Sometimes Piper likes me to tip the stroller backwards so that she can look into the trees for birds and nests.  Today we saw such a large hawk that I quickened my pace home, remembering the night a neighborhood owl attacked Will for getting too close.  We return feeling as though we had been on some journey – indeed most days Piper will tell me as she senses the last few minutes of our walk approaching, “No mommy, I don’t want to go home yet!”  The fresh air works some magic on us, and it is good to enjoy it together.

More and more lately we eat our dinners outside, around our little round folding table.  Yesterday I spent a good bit of the afternoon in the kitchen, juggling pots and pans to put a meal together that felt memorable and worthwhile the minute we started plating the food.  For about a week or so I had an urge to cook the Yorkshire puddings featured in Anna Jones’s A Modern Way to Eat.  This was a funny sort of urge, seeing as how I have never eaten a Yorkshire pudding in my life, but then I guess I cannot resist foods with a sense of history and place—I’ve been known to spend a day making Persian Barbari bread for the same reason.  The toasted poppy and sesame seed speckled batter sat alluringly in a jug on the countertop, awaiting the moment where I would pour it into smoking hot muffin cups and slide it into the oven where it would go through what only Nigella Lawson could so eloquently call a sort of “kitchen alchemy” and become the tall, puffed pudding towers so commonly eaten abroad.  We ate them with lots of horseradish spiked olive oil, rosemary and garlic roasted potatoes, and broccoli and green beans in tahini sauce with crumbled seed brittle on top.  All of the recipes can be found in A Modern Way to Eat.  Other memorable meals lately have been a tangled bowl of fettuccine in a grounding, earthy mushroom sauce (Anna Del Conte’s Tagliatelle col Sugo di Funghi) and for lunch one day, a Turkish inspired white bean salad and slices of grilled eggplant.  I also mustn’t forget to mention the amazing chocolate chip blondies I baked last week (thanks again to Anna Jones).  I brought them around to a couple of our friends, two older women who I like to visit especially when my mom or mother-in-law seem extra far away.  They enjoyed them so much, and I know them as a bit hard to impress.  Nonna Cathy told me that I had outdone myself this time, and when I had stepped away for a moment I heard her voice trailing, “Her loss is our gain!” and when I returned, found the two were happily eating another couple of sweets.  It feels so good to feed people, though I do very little of it outside of my immediate family.  I’d like to be brave, and cook without inhibitions, and share genuinely, too.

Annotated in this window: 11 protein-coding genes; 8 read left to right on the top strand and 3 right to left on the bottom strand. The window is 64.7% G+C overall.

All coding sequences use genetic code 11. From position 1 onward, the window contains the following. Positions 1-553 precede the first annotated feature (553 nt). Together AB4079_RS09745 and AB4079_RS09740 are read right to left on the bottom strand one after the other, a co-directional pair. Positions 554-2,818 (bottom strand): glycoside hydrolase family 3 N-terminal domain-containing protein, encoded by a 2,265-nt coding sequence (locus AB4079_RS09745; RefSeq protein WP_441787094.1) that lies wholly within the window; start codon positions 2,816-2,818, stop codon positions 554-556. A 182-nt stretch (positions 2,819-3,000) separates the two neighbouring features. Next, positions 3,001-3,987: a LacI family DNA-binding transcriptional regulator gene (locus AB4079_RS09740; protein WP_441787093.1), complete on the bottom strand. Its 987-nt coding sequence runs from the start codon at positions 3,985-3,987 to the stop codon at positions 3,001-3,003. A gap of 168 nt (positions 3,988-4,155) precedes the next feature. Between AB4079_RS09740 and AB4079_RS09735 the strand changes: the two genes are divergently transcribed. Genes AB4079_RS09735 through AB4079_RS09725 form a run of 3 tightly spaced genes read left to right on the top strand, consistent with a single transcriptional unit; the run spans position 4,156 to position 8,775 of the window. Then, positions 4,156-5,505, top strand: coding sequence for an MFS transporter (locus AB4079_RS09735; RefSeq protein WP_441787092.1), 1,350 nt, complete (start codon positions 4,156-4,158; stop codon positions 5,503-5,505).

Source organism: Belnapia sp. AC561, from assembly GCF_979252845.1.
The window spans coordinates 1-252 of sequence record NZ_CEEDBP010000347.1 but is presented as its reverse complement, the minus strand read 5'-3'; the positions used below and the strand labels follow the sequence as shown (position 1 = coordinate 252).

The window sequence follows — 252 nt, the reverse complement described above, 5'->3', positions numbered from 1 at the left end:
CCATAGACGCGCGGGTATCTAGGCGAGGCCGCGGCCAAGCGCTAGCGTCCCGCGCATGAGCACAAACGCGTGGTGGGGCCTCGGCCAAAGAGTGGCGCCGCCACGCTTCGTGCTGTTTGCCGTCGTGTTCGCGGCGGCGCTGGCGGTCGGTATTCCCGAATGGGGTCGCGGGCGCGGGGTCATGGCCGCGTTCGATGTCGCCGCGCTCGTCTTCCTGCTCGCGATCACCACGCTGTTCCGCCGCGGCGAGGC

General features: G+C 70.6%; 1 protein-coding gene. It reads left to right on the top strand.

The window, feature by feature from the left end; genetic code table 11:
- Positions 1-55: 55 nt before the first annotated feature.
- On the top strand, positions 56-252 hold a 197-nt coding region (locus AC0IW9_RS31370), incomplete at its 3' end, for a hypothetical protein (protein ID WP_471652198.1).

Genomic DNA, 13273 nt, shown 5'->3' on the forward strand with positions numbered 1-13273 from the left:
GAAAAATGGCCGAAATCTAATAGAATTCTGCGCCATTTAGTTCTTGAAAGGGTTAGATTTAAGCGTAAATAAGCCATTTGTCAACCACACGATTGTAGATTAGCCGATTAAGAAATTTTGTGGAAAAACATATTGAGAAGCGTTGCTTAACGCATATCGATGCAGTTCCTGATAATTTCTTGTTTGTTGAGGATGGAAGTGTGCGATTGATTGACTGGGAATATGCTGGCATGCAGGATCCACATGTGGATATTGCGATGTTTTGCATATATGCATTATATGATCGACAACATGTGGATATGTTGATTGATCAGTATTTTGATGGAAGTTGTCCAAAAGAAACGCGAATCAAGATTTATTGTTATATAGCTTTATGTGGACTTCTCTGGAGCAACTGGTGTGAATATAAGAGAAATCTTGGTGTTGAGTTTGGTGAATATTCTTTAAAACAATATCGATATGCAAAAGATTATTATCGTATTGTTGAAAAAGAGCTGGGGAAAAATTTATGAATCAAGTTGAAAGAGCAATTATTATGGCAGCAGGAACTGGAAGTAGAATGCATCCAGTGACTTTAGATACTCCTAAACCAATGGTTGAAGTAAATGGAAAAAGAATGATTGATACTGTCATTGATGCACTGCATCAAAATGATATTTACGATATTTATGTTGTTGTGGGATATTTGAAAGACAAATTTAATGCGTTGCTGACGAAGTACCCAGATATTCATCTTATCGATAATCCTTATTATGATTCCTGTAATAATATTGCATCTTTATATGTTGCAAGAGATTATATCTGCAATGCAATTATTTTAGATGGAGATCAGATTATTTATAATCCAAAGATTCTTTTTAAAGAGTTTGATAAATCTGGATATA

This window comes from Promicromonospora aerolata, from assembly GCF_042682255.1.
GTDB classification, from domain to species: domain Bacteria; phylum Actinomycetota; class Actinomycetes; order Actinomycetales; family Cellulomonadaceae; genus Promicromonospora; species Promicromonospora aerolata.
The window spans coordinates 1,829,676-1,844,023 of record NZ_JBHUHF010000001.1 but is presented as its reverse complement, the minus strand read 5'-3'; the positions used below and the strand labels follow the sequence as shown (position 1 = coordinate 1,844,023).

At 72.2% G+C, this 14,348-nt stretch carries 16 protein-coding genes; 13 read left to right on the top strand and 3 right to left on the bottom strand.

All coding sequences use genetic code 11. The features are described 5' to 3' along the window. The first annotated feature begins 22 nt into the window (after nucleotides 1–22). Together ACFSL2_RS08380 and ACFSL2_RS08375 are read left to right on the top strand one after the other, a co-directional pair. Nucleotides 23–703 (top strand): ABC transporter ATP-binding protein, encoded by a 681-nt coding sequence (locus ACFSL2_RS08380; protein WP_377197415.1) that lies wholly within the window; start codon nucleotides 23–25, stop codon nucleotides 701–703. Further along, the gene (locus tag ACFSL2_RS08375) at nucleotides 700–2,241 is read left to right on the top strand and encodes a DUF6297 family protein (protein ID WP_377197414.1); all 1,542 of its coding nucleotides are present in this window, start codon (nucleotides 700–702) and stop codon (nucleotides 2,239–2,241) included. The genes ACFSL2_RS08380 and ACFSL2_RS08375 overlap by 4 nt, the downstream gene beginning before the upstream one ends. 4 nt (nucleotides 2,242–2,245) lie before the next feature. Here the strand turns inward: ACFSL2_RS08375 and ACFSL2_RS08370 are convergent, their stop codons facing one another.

Abandon